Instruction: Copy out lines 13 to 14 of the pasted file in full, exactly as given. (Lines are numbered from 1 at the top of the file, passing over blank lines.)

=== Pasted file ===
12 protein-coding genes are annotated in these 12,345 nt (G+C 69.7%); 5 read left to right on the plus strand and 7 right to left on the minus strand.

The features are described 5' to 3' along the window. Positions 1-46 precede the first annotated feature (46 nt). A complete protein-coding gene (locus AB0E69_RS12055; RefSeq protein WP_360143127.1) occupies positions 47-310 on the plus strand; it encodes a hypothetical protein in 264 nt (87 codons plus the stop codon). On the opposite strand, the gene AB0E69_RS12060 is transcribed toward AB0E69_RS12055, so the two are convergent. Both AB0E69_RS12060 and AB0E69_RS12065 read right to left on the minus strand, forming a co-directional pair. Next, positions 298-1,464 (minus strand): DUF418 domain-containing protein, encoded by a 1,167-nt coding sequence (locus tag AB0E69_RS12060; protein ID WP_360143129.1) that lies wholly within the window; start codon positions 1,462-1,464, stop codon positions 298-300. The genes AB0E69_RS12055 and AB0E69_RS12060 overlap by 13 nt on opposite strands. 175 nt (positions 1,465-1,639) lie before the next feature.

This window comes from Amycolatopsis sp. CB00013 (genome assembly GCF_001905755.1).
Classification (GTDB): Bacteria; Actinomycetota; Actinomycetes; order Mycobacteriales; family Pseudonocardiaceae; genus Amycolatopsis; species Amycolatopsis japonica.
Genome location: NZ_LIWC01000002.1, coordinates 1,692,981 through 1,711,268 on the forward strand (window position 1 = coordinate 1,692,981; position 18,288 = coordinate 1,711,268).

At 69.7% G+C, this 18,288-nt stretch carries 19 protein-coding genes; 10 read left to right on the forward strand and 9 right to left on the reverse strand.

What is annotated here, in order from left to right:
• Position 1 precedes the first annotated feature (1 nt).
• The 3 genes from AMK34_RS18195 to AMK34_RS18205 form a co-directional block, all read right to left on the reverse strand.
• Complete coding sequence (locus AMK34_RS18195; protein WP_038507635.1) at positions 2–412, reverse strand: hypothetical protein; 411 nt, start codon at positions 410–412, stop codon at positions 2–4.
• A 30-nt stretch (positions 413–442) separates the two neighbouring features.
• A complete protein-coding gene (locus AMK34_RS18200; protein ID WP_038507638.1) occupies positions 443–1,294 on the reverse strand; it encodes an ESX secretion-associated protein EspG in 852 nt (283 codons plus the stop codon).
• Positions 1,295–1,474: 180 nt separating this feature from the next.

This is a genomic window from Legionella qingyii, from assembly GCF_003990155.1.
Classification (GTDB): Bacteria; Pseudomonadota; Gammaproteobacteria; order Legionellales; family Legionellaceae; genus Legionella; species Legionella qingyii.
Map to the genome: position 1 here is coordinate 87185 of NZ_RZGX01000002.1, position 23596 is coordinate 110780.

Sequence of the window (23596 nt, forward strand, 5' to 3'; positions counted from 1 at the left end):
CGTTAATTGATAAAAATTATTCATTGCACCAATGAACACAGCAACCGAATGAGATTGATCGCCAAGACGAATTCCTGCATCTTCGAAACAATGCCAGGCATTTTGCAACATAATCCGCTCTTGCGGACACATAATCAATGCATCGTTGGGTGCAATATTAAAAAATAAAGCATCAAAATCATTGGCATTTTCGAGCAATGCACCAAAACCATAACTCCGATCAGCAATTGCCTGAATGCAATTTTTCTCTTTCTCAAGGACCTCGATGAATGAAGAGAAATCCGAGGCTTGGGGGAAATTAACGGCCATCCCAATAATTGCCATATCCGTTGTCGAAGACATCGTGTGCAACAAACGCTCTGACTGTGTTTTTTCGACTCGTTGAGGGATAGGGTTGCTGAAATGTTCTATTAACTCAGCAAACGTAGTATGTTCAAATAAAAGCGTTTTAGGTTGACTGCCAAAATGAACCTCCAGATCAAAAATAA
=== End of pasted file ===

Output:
• Positions 1,295–1,474: 180 nt separating this feature from the next.

This is a genomic window from Legionella qingyii, from assembly GCF_003990155.1.